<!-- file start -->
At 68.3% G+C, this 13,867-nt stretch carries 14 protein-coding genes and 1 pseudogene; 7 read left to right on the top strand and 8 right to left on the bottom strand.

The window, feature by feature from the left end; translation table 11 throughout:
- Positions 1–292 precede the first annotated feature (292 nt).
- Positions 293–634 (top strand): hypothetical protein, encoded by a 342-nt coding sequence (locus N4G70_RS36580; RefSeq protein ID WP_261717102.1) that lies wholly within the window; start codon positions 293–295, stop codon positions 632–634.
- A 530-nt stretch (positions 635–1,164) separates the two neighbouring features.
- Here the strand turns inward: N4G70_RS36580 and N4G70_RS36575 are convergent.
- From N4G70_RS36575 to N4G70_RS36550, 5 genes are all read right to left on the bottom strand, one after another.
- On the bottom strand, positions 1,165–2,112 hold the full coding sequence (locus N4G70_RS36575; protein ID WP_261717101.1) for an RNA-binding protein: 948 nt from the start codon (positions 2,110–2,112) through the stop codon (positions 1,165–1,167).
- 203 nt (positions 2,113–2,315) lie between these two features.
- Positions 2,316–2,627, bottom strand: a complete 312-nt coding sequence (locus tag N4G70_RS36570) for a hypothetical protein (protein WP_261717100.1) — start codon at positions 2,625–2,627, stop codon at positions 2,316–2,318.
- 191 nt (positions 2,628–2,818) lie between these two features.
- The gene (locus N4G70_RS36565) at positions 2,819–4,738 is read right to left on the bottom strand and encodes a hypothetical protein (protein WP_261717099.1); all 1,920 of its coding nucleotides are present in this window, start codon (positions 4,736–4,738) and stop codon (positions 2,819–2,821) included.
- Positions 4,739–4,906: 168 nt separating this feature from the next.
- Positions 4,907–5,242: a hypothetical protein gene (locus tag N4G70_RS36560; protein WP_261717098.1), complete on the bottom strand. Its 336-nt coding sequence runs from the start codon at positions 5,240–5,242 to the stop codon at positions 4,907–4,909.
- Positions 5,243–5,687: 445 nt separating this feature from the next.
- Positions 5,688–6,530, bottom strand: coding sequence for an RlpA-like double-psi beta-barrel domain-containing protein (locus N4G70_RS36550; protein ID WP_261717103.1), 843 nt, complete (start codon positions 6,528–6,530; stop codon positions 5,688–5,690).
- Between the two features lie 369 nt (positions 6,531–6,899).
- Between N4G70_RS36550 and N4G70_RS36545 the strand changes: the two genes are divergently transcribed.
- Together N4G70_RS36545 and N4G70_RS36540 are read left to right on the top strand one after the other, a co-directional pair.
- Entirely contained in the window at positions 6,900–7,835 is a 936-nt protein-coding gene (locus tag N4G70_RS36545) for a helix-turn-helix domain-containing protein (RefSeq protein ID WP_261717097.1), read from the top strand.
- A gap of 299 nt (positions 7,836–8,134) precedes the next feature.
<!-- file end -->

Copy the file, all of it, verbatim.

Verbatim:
At 68.3% G+C, this 13,867-nt stretch carries 14 protein-coding genes and 1 pseudogene; 7 read left to right on the top strand and 8 right to left on the bottom strand.

The window, feature by feature from the left end; translation table 11 throughout:
- Positions 1–292 precede the first annotated feature (292 nt).
- Positions 293–634 (top strand): hypothetical protein, encoded by a 342-nt coding sequence (locus N4G70_RS36580; RefSeq protein ID WP_261717102.1) that lies wholly within the window; start codon positions 293–295, stop codon positions 632–634.
- A 530-nt stretch (positions 635–1,164) separates the two neighbouring features.
- Here the strand turns inward: N4G70_RS36580 and N4G70_RS36575 are convergent.
- From N4G70_RS36575 to N4G70_RS36550, 5 genes are all read right to left on the bottom strand, one after another.
- On the bottom strand, positions 1,165–2,112 hold the full coding sequence (locus N4G70_RS36575; protein ID WP_261717101.1) for an RNA-binding protein: 948 nt from the start codon (positions 2,110–2,112) through the stop codon (positions 1,165–1,167).
- 203 nt (positions 2,113–2,315) lie between these two features.
- Positions 2,316–2,627, bottom strand: a complete 312-nt coding sequence (locus tag N4G70_RS36570) for a hypothetical protein (protein WP_261717100.1) — start codon at positions 2,625–2,627, stop codon at positions 2,316–2,318.
- 191 nt (positions 2,628–2,818) lie between these two features.
- The gene (locus N4G70_RS36565) at positions 2,819–4,738 is read right to left on the bottom strand and encodes a hypothetical protein (protein WP_261717099.1); all 1,920 of its coding nucleotides are present in this window, start codon (positions 4,736–4,738) and stop codon (positions 2,819–2,821) included.
- Positions 4,739–4,906: 168 nt separating this feature from the next.
- Positions 4,907–5,242: a hypothetical protein gene (locus tag N4G70_RS36560; protein WP_261717098.1), complete on the bottom strand. Its 336-nt coding sequence runs from the start codon at positions 5,240–5,242 to the stop codon at positions 4,907–4,909.
- Positions 5,243–5,687: 445 nt separating this feature from the next.
- Positions 5,688–6,530, bottom strand: coding sequence for an RlpA-like double-psi beta-barrel domain-containing protein (locus N4G70_RS36550; protein ID WP_261717103.1), 843 nt, complete (start codon positions 6,528–6,530; stop codon positions 5,688–5,690).
- Between the two features lie 369 nt (positions 6,531–6,899).
- Between N4G70_RS36550 and N4G70_RS36545 the strand changes: the two genes are divergently transcribed.
- Together N4G70_RS36545 and N4G70_RS36540 are read left to right on the top strand one after the other, a co-directional pair.
- Entirely contained in the window at positions 6,900–7,835 is a 936-nt protein-coding gene (locus tag N4G70_RS36545) for a helix-turn-helix domain-containing protein (RefSeq protein ID WP_261717097.1), read from the top strand.
- A gap of 299 nt (positions 7,836–8,134) precedes the next feature.